The Importance of Admitting You Don't Feel Well When You're Depressed
How do you feel today? How’s your day going? Do you feel encouraged and hopeful and strong enough to face your responsibilities? Or, do you feel as if you can barely stand your demoralizing feelings? If so, you’re probably suffering from depression. Like any psychological disorder, it kills all your motivation. Moreover, it makes it extremely difficult for you to verbalize how you feel.
If you’re trapped in the black hole of depression, you probably don’t know how to start trying to explain it, so it’s easier to say nothing. You choose to keep quiet and hide because you don’t want to bother anyone with your problems. That’s because you’re afraid that you’ll be told “You’re always the same” or, worse still, “You just need to get out there and enjoy yourself”.
That said, there’ll be some really difficult days when you feel you have to break the hermetic barrier and talk to someone. However, your mind often deceives you by making you believe that no one cares about you when it really isn’t the case. But the voice of depression is treacherous and manipulative, and it feeds your mind with lies.
Of course, there are people who love you, who want to help you and, above all, listen to you. But to admit that your whole world seems to be falling apart inside you takes courage. Nevertheless, talking about your emotions will heal and liberate you, and will allow you to act in the face of what’s happening to you. Just remember, depression doesn’t disappear in a couple of days or a month, and relapses and moments of darkness, after a few days of clarity, are common.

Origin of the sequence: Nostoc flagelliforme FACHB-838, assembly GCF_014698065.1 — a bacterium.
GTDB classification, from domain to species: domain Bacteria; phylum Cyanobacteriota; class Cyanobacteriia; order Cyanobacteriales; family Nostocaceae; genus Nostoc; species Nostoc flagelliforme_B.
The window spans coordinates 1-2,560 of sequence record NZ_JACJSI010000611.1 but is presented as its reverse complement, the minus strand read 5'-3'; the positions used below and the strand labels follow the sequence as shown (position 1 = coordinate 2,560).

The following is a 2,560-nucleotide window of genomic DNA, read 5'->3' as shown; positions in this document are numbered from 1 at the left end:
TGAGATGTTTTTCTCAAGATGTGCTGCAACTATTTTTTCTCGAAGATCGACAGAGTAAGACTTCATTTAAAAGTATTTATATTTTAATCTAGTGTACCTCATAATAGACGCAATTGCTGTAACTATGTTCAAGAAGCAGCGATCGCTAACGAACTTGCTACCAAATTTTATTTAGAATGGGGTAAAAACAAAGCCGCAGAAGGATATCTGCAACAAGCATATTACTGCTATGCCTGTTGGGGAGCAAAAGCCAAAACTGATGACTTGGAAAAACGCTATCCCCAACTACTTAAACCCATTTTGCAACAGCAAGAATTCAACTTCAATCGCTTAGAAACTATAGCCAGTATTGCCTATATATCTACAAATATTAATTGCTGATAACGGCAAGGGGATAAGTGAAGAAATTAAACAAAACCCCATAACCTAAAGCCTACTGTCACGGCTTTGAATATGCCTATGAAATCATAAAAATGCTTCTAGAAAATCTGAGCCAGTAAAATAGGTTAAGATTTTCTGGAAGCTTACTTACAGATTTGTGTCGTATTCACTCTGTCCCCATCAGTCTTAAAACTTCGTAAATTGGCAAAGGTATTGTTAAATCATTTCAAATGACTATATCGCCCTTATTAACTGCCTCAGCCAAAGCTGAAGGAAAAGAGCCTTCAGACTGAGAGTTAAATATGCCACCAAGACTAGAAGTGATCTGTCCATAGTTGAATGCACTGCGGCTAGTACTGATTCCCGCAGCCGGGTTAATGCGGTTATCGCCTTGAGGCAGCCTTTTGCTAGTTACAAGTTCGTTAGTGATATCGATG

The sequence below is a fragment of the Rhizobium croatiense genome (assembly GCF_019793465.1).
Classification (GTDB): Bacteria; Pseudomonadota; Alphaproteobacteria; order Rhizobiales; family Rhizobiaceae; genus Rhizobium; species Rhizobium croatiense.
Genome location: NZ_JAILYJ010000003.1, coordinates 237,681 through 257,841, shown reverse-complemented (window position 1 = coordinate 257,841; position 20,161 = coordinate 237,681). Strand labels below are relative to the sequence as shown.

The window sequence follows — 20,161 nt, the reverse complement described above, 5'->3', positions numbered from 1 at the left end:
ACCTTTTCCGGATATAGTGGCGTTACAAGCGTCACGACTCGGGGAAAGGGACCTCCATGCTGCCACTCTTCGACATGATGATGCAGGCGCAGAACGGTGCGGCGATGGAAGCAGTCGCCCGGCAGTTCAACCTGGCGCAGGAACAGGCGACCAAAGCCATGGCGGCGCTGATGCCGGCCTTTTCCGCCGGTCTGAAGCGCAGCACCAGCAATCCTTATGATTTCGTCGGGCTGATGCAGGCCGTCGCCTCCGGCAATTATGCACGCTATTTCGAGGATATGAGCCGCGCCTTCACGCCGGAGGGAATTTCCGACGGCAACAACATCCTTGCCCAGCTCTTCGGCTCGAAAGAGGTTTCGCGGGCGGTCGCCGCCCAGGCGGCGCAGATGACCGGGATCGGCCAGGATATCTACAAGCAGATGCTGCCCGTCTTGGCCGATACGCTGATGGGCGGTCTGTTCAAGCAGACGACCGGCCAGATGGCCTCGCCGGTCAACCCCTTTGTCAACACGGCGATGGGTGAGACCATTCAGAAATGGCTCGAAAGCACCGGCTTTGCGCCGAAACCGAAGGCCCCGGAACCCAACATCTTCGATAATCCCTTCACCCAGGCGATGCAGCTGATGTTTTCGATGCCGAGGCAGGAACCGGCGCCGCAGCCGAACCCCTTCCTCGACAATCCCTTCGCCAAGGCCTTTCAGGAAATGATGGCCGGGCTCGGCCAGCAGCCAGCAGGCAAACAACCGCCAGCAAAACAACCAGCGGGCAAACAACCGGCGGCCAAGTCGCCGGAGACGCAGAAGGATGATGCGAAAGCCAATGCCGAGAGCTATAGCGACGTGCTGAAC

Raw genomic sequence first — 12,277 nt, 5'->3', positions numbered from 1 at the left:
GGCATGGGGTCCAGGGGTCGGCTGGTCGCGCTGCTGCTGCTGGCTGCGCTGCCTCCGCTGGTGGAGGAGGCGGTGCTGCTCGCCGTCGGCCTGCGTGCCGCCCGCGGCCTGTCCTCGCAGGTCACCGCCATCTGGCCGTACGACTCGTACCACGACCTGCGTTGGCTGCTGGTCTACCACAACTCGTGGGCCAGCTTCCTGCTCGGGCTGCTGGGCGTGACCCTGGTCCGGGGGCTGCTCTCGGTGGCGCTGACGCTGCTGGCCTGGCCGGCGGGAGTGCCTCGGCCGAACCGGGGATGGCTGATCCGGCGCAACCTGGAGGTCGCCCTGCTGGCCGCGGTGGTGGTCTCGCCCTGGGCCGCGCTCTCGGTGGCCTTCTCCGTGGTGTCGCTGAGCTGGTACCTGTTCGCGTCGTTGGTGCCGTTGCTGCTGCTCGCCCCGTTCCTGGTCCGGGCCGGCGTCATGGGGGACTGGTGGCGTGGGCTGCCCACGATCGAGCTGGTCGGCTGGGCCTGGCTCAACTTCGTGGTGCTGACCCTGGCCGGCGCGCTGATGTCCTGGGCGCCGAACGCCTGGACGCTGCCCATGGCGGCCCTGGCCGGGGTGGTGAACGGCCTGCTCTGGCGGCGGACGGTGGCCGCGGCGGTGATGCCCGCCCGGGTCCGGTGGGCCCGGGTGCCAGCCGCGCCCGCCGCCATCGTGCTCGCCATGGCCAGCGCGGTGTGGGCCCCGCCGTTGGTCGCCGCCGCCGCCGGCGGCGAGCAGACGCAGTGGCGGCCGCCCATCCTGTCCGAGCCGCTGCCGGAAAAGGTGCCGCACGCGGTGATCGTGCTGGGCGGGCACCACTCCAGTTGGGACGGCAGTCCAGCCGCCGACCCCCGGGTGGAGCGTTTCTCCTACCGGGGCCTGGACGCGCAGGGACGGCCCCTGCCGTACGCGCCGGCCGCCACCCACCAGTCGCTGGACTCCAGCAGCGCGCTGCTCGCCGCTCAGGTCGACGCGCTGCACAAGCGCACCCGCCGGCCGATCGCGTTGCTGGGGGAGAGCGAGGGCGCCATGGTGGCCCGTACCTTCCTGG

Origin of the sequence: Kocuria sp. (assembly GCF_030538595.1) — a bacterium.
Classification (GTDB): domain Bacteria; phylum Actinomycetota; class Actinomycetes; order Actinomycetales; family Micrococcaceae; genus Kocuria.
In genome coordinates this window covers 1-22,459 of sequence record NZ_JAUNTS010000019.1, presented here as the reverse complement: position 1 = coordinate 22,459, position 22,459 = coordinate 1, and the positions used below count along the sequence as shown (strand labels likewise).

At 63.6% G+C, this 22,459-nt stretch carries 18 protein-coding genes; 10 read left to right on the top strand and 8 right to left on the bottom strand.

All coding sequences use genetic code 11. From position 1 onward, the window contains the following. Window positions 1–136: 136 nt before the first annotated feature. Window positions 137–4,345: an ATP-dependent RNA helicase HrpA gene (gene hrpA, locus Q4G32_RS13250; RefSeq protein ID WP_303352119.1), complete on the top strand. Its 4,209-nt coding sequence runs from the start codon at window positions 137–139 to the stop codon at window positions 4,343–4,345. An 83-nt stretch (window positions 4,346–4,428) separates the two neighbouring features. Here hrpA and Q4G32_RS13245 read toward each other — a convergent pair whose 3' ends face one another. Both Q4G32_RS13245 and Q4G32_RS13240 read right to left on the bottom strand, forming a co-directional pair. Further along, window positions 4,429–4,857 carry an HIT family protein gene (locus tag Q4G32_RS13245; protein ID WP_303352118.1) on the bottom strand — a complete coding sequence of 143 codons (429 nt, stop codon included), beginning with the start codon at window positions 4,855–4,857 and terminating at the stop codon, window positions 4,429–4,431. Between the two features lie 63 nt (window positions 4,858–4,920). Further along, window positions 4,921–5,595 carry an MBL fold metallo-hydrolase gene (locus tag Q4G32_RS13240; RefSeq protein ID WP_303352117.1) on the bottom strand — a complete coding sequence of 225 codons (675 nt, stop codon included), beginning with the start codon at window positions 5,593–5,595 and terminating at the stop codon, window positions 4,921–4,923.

The need to admit you don’t feel well
When you have the flu, a drop in blood pressure, or a migraine, you don’t hesitate to tell whoever’s close to you “I don’t feel well”. Your colleague, friend, or family member will probably tell you to “Go home, call the doctor, rest, call me if you need anything” or “I’ll stay with you for a while until you feel better”.
However, when anxiety prevents you from even breathing and anguish fills your mind with sharp negative thoughts, you stay silent. That’s because, while society has normalized talking about physical pain, emotional pain is taboo. Therefore, you find it hard to talk about what hurts you when you’re suffering mentally. Unsurprisingly, this aggravates your situation.
If you’re depressed, you’ll have a really limited capacity for emotional expression. A study conducted by Dr. Jonathan Rottenberg, author of books such as Depths: The Evolutionary Origins of the Depression Epidemic (2014), states that a patient with a depressive disorder has many difficulties in expressing what they feel. In general, their suffering is non-verbal and materializes in their reactions, tiredness, expressions, movements, etc. The act of speaking and communicating their thoughts and emotions is complex and extremely tiring for them, but they must make the effort to do so. They must take the step and say out loud “I don’t feel well”, so their needs and fears can be recognized.
Silencing the pain and the thoughts that build a psychological disorder intensifies and worsens that psychological reality even more.
When depression leaves you feeling fatigued
Depression leaves you without any reserves of energy. Feelings of discouragement and hopelessness are accompanied by a continuous feeling of physical weakness. Your body moves more slowly and you feel weighed down. You also suffer sleep disturbances which might alternate between insomnia and excessive sleep.